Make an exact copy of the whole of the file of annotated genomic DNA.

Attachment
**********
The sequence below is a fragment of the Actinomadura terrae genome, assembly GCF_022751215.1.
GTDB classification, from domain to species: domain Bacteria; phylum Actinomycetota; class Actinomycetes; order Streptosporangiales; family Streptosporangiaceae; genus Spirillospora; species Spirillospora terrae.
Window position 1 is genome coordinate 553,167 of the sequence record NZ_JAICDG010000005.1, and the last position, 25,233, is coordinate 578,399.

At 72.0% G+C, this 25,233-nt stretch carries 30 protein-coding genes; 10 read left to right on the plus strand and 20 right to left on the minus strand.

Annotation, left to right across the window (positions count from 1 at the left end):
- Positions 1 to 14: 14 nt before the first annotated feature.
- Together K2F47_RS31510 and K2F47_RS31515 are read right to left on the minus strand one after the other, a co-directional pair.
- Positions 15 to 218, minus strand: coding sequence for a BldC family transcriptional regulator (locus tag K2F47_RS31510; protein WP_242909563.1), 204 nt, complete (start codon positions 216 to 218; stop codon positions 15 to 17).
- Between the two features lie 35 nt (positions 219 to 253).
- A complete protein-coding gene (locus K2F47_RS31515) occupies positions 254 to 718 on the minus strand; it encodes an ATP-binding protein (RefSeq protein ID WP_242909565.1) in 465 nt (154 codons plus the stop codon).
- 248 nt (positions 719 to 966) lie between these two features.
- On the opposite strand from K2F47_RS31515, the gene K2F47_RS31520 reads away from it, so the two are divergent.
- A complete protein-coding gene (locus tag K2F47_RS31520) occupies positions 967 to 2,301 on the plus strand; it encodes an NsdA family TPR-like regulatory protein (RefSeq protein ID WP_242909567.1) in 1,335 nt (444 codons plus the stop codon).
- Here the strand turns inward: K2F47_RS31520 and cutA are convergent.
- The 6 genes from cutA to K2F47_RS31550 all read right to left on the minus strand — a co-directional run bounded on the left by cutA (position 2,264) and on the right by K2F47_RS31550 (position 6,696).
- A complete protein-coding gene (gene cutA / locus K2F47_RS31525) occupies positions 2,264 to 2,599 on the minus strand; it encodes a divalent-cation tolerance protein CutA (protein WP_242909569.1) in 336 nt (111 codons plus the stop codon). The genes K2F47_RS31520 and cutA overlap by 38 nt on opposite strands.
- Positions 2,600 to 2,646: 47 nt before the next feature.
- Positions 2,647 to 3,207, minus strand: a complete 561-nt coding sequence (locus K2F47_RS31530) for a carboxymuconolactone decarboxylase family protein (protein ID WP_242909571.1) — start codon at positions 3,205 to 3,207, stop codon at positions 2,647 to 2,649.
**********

The sequence below is a fragment of the Actinomadura terrae genome, assembly GCF_022751215.1.
GTDB classification, from domain to species: domain Bacteria; phylum Actinomycetota; class Actinomycetes; order Streptosporangiales; family Streptosporangiaceae; genus Spirillospora; species Spirillospora terrae.
Window position 1 is genome coordinate 553,167 of the sequence record NZ_JAICDG010000005.1, and the last position, 25,233, is coordinate 578,399.

At 72.0% G+C, this 25,233-nt stretch carries 30 protein-coding genes; 10 read left to right on the plus strand and 20 right to left on the minus strand.

Annotation, left to right across the window (positions count from 1 at the left end):
- Positions 1 to 14: 14 nt before the first annotated feature.
- Together K2F47_RS31510 and K2F47_RS31515 are read right to left on the minus strand one after the other, a co-directional pair.
- Positions 15 to 218, minus strand: coding sequence for a BldC family transcriptional regulator (locus tag K2F47_RS31510; protein WP_242909563.1), 204 nt, complete (start codon positions 216 to 218; stop codon positions 15 to 17).
- Between the two features lie 35 nt (positions 219 to 253).
- A complete protein-coding gene (locus K2F47_RS31515) occupies positions 254 to 718 on the minus strand; it encodes an ATP-binding protein (RefSeq protein ID WP_242909565.1) in 465 nt (154 codons plus the stop codon).
- 248 nt (positions 719 to 966) lie between these two features.
- On the opposite strand from K2F47_RS31515, the gene K2F47_RS31520 reads away from it, so the two are divergent.
- A complete protein-coding gene (locus tag K2F47_RS31520) occupies positions 967 to 2,301 on the plus strand; it encodes an NsdA family TPR-like regulatory protein (RefSeq protein ID WP_242909567.1) in 1,335 nt (444 codons plus the stop codon).
- Here the strand turns inward: K2F47_RS31520 and cutA are convergent.
- The 6 genes from cutA to K2F47_RS31550 all read right to left on the minus strand — a co-directional run bounded on the left by cutA (position 2,264) and on the right by K2F47_RS31550 (position 6,696).
- A complete protein-coding gene (gene cutA / locus K2F47_RS31525) occupies positions 2,264 to 2,599 on the minus strand; it encodes a divalent-cation tolerance protein CutA (protein WP_242909569.1) in 336 nt (111 codons plus the stop codon). The genes K2F47_RS31520 and cutA overlap by 38 nt on opposite strands.
- Positions 2,600 to 2,646: 47 nt before the next feature.
- Positions 2,647 to 3,207, minus strand: a complete 561-nt coding sequence (locus K2F47_RS31530) for a carboxymuconolactone decarboxylase family protein (protein ID WP_242909571.1) — start codon at positions 3,205 to 3,207, stop codon at positions 2,647 to 2,649.